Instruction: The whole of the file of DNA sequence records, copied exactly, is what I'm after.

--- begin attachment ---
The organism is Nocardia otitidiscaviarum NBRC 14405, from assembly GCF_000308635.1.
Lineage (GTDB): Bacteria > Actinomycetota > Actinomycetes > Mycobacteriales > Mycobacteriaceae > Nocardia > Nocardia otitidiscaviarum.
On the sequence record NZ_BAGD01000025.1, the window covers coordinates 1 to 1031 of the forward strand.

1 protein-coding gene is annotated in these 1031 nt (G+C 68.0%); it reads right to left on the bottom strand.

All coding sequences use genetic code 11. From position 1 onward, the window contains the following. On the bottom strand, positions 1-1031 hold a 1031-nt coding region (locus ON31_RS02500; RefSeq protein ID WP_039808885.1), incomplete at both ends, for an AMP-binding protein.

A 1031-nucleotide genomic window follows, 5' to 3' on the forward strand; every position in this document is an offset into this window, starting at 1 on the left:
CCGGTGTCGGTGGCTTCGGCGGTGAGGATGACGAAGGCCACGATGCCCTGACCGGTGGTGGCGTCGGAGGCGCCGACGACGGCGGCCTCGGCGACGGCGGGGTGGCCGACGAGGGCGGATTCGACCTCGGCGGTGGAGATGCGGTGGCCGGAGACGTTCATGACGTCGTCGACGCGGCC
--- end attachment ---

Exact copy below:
The organism is Nocardia otitidiscaviarum NBRC 14405, from assembly GCF_000308635.1.
Lineage (GTDB): Bacteria > Actinomycetota > Actinomycetes > Mycobacteriales > Mycobacteriaceae > Nocardia > Nocardia otitidiscaviarum.
On the sequence record NZ_BAGD01000025.1, the window covers coordinates 1 to 1031 of the forward strand.

1 protein-coding gene is annotated in these 1031 nt (G+C 68.0%); it reads right to left on the bottom strand.

All coding sequences use genetic code 11. From position 1 onward, the window contains the following. On the bottom strand, positions 1-1031 hold a 1031-nt coding region (locus ON31_RS02500; RefSeq protein ID WP_039808885.1), incomplete at both ends, for an AMP-binding protein.

A 1031-nucleotide genomic window follows, 5' to 3' on the forward strand; every position in this document is an offset into this window, starting at 1 on the left:
CCGGTGTCGGTGGCTTCGGCGGTGAGGATGACGAAGGCCACGATGCCCTGACCGGTGGTGGCGTCGGAGGCGCCGACGACGGCGGCCTCGGCGACGGCGGGGTGGCCGACGAGGGCGGATTCGACCTCGGCGGTGGAGATGCGGTGGCCGGAGACGTTCATGACGTCGTCGACGCGGCC